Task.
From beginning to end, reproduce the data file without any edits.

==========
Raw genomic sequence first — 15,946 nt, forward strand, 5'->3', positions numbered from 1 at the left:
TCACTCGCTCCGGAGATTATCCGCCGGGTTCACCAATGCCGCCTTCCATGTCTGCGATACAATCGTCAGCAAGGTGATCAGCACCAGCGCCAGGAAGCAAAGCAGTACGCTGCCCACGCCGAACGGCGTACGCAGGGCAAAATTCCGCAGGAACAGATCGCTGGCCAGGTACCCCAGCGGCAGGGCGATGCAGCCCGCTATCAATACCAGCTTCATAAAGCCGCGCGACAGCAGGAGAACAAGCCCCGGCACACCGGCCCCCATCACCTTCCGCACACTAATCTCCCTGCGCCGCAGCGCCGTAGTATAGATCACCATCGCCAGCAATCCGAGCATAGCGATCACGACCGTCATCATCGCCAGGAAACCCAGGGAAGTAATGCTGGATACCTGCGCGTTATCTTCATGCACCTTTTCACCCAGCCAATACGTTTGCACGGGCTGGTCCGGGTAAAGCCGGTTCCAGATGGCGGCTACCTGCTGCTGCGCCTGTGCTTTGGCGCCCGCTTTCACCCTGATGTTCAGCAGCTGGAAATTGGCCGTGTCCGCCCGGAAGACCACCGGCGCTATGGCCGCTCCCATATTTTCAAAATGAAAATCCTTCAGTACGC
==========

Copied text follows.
Raw genomic sequence first — 15,946 nt, forward strand, 5'->3', positions numbered from 1 at the left:
TCACTCGCTCCGGAGATTATCCGCCGGGTTCACCAATGCCGCCTTCCATGTCTGCGATACAATCGTCAGCAAGGTGATCAGCACCAGCGCCAGGAAGCAAAGCAGTACGCTGCCCACGCCGAACGGCGTACGCAGGGCAAAATTCCGCAGGAACAGATCGCTGGCCAGGTACCCCAGCGGCAGGGCGATGCAGCCCGCTATCAATACCAGCTTCATAAAGCCGCGCGACAGCAGGAGAACAAGCCCCGGCACACCGGCCCCCATCACCTTCCGCACACTAATCTCCCTGCGCCGCAGCGCCGTAGTATAGATCACCATCGCCAGCAATCCGAGCATAGCGATCACGACCGTCATCATCGCCAGGAAACCCAGGGAAGTAATGCTGGATACCTGCGCGTTATCTTCATGCACCTTTTCACCCAGCCAATACGTTTGCACGGGCTGGTCCGGGTAAAGCCGGTTCCAGATGGCGGCTACCTGCTGCTGCGCCTGTGCTTTGGCGCCCGCTTTCACCCTGATGTTCAGCAGCTGGAAATTGGCCGTGTCCGCCCGGAAGACCACCGGCGCTATGGCCGCTCCCATATTTTCAAAATGAAAATCCTTCAGTACGC